Breast cancer may be widely feared among American women, but heart disease poses a greater risk of death for them. According to the American Heart Association, one in two women will eventually die of heart disease — the No. 1 killer of women over the age of 25 — compared to one in 25 who will eventually die of breast cancer.
Ephraim McDowell Health is observing Friday, Feb. 1, as National Wear Red Day, and encourages all individuals in the community to wear red on that day.
"The purpose of National Wear Red Day is to increase the public's awareness of heart disease and the fact that individuals can make lifestyle changes to reduce their risks for this killer disease," said Harry Nickens, spokesperson for Ephraim McDowell Health.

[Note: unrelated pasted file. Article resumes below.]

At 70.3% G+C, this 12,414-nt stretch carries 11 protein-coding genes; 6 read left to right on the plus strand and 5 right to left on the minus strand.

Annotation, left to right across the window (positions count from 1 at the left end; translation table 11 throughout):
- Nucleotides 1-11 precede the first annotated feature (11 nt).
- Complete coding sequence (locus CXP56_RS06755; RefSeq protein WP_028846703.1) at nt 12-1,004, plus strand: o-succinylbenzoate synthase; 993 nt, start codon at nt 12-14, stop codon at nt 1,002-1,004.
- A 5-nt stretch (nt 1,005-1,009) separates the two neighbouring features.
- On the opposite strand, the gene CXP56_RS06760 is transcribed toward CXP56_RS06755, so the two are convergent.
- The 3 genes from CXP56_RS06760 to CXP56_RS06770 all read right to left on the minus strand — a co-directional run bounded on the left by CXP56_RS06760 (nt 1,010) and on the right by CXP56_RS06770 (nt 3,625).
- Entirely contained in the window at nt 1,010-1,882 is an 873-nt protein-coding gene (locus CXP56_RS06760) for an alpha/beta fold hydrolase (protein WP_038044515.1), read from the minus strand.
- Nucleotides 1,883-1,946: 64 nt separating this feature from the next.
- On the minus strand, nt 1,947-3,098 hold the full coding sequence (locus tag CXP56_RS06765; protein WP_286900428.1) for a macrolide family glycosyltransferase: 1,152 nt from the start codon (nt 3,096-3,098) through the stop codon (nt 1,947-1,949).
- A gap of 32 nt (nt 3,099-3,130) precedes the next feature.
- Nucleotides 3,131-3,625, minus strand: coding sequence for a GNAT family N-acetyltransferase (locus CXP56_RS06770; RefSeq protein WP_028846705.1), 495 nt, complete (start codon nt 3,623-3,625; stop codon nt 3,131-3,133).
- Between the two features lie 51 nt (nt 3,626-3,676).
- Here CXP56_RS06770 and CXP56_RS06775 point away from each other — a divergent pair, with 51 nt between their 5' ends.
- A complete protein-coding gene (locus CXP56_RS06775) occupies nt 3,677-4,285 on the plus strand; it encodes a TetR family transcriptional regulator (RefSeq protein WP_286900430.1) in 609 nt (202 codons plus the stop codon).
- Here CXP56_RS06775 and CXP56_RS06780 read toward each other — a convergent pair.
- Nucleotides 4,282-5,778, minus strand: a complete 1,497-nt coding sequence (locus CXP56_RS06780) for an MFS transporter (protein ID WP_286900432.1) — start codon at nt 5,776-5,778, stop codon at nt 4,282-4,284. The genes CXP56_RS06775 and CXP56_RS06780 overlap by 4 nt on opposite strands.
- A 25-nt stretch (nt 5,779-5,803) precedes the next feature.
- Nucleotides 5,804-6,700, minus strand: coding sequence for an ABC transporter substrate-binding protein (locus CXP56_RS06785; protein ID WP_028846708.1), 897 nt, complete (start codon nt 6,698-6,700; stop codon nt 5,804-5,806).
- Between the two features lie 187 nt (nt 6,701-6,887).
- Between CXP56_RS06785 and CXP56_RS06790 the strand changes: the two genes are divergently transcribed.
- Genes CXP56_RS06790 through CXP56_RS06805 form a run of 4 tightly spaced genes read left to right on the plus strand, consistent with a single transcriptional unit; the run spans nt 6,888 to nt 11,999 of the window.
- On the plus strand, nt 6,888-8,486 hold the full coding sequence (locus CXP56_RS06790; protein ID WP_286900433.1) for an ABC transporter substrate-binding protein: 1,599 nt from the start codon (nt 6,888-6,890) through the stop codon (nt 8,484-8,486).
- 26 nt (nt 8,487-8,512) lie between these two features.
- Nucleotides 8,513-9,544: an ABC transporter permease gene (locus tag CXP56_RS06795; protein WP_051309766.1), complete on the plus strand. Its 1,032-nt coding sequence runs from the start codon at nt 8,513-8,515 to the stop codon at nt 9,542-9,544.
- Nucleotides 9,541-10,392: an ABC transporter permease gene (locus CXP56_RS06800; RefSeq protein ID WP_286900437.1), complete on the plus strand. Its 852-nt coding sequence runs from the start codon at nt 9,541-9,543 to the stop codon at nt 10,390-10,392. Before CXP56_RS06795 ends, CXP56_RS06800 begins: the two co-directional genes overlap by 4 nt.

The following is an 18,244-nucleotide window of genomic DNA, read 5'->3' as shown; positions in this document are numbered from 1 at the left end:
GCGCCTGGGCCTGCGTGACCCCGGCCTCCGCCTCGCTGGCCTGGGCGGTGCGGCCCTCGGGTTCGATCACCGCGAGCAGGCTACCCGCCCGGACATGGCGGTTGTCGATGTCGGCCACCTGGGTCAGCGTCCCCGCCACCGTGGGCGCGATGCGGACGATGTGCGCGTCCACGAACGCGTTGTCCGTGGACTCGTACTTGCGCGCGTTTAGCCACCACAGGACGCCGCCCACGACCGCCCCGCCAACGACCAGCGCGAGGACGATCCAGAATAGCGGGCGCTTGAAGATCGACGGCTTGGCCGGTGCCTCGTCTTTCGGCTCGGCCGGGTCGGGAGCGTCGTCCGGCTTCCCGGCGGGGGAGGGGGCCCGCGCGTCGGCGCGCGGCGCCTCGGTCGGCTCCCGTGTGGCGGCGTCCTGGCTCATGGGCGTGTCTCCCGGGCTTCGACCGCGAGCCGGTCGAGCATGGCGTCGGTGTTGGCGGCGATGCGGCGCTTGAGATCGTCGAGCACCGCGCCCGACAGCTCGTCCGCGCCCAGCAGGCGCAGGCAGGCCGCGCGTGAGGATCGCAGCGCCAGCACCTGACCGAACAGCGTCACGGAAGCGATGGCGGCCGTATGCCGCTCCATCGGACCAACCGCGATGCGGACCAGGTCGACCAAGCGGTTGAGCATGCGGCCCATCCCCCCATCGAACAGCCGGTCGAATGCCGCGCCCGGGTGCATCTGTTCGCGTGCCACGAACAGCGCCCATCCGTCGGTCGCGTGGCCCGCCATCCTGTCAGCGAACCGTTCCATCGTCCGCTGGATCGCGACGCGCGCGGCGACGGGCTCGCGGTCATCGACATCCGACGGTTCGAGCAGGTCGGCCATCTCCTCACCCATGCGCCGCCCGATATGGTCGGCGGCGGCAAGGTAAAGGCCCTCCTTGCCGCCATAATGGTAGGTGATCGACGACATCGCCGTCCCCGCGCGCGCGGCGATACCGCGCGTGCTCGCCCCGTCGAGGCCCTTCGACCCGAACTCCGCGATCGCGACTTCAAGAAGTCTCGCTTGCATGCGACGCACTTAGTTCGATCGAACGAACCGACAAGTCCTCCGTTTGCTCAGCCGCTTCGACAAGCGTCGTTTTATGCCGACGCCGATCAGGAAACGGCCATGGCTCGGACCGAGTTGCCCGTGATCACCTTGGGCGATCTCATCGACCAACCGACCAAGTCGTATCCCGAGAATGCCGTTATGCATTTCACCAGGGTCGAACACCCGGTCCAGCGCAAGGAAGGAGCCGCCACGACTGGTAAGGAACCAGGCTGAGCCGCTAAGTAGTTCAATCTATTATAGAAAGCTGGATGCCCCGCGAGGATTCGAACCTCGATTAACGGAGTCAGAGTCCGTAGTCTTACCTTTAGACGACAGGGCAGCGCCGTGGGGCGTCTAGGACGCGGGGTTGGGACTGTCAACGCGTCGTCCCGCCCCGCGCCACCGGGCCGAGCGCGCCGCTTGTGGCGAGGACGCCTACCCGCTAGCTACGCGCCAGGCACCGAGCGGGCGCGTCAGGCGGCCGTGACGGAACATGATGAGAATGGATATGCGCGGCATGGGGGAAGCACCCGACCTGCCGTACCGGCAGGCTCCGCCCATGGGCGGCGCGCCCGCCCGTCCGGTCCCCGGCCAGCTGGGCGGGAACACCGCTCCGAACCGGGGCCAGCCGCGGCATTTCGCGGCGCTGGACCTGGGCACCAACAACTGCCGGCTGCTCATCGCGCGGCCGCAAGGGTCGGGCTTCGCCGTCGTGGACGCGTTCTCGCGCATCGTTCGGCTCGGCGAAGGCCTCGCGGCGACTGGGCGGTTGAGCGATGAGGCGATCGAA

The U.S. Public Health Service on Women's Health notes that heart disease tends to develop in women 10 to 15 years later than it does in men. Nearly half of women who have a heart attack die within one year after their heart attack while only one-third of men do.